Before I read this interesting presentation by Simone Teufel at the Text Mining for Scholarly Communications and Repositories Joint Workshop held at the NACTEM, I did not realized how useful may be Sentiment Analysis and Opinion Mining applied to scientific literature.
Scientific papers are read by many people, with different profiles. You can be editing a journal, reviewing it for a conference, or informing yourself with respect to your research (among other things...). In each role, you may want to check an specific part of a paper: the one in which the technique is described, the related work one, the one which summarizes (and sells) the novel contribution, etc. Opinion Mining (with the specifics of scientific texts) can detect those sections you should read first, or which just act as a discharge summary of relevance for investing more time on the paper, for instance. The following paper is annotated with the semantic (scientific) functions:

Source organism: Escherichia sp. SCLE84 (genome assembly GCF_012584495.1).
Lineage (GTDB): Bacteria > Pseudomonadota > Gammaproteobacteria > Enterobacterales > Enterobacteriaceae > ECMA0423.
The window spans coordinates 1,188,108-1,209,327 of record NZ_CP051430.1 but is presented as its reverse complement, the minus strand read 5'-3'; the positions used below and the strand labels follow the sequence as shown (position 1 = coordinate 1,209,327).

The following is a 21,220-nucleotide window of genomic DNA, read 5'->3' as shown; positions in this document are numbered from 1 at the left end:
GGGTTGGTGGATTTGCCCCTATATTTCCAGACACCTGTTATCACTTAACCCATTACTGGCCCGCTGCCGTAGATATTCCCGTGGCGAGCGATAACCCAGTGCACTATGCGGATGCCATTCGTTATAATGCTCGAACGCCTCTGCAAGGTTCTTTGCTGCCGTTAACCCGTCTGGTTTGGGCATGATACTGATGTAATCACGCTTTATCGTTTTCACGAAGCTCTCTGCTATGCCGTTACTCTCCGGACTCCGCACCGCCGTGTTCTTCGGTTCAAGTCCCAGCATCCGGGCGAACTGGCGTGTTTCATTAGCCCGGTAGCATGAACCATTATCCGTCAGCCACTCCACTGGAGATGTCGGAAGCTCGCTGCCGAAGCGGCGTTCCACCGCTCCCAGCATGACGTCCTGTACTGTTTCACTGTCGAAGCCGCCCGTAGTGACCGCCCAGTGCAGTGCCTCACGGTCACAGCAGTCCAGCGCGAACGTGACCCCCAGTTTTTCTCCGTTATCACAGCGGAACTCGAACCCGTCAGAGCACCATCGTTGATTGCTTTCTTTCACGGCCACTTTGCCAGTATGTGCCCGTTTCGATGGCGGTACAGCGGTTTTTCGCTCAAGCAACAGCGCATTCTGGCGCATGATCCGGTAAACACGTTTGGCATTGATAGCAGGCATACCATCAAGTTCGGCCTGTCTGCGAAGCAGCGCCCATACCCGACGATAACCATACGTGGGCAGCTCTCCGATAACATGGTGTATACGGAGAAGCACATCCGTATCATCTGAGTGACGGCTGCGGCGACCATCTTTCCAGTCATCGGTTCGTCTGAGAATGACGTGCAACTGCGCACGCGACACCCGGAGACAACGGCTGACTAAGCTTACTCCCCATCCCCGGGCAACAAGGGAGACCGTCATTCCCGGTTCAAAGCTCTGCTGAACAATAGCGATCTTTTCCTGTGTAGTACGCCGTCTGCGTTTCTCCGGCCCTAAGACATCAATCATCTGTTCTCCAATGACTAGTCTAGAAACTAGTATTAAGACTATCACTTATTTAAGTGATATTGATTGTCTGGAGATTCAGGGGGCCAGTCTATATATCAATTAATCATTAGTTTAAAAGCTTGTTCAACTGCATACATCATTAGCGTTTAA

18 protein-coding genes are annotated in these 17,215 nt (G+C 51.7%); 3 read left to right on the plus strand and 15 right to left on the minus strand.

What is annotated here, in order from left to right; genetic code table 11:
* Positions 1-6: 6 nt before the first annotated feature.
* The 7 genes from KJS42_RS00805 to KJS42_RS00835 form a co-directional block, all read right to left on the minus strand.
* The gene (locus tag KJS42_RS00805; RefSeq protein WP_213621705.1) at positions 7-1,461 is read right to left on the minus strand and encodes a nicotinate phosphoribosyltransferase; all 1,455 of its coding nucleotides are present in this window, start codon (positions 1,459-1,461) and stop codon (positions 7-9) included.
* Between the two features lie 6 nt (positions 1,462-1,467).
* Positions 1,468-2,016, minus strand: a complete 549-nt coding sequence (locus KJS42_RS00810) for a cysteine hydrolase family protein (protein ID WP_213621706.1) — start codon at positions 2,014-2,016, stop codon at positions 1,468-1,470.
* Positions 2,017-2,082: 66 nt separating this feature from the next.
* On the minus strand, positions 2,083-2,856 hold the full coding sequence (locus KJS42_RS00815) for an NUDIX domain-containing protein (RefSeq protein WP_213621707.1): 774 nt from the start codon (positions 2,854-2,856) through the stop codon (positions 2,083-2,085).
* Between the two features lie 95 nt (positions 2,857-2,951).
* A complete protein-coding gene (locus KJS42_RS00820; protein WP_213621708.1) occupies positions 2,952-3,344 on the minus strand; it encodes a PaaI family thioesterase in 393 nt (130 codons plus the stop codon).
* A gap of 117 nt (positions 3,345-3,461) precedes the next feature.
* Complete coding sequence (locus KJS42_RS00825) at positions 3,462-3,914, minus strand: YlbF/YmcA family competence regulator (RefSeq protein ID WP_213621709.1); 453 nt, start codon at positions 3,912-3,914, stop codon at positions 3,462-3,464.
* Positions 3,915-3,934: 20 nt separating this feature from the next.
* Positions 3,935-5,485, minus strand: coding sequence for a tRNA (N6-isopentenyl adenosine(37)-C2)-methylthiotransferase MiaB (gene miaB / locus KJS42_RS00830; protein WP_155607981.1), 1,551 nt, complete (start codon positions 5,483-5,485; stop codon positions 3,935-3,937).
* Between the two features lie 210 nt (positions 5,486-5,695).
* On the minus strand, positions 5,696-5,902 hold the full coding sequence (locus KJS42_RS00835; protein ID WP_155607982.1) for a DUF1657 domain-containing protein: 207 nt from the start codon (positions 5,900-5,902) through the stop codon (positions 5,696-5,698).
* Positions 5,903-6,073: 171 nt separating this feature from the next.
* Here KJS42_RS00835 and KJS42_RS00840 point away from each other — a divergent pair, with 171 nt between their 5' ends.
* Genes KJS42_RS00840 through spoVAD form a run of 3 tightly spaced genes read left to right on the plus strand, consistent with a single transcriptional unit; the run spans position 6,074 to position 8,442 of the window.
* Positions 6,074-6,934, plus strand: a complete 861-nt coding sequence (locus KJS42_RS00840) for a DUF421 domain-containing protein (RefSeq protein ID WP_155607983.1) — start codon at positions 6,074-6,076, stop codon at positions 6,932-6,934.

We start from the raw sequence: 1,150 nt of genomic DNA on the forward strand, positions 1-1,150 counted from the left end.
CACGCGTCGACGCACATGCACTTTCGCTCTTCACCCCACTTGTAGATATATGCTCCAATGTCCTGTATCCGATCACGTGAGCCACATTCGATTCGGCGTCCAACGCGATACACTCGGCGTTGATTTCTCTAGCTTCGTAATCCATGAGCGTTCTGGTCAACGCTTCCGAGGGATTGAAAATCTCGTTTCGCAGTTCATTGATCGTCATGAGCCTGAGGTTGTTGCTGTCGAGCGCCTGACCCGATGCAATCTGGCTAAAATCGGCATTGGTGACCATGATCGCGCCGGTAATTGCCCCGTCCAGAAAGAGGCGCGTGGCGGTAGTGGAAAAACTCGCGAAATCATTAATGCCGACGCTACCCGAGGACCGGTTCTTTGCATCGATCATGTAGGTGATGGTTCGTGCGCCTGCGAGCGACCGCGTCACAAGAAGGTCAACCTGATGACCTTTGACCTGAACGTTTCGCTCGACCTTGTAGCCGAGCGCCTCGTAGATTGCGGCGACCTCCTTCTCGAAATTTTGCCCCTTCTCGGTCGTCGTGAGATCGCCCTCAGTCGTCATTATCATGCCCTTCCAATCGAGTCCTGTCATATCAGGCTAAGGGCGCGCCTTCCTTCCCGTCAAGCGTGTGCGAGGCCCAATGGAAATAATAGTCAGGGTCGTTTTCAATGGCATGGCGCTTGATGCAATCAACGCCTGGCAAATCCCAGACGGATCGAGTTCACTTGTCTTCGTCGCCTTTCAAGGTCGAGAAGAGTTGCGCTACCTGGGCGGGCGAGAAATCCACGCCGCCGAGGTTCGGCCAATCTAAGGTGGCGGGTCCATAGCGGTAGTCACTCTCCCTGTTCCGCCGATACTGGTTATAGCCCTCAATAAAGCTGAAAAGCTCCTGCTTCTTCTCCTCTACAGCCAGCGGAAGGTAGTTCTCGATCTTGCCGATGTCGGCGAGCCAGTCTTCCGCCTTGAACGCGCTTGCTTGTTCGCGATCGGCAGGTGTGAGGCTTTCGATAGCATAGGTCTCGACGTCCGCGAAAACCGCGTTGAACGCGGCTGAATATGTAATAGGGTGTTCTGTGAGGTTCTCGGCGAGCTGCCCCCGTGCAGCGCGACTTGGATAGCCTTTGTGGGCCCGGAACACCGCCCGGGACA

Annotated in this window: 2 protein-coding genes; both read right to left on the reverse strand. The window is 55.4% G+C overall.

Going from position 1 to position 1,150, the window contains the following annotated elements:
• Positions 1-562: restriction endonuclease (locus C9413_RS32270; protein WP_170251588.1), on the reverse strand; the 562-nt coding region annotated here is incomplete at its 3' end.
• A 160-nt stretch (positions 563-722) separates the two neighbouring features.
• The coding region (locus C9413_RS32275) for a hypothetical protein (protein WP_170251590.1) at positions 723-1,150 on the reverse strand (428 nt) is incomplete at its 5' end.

The work by Teufel also focus on the analysis of citations. Used to support your work or mine, in contrast with it, etc? For instance, the following graph shows a paper, some of the citations and if they are supporting or contrasting:
I find it very interesting and potentially work-saving. Although as tools able to do this analysis go to e.g. Scientific Publishing market, there will be "adversaries" trying to take advantage of them in order to get some low quality papers accepted in journals and conferences... Another adversarial text classification problem!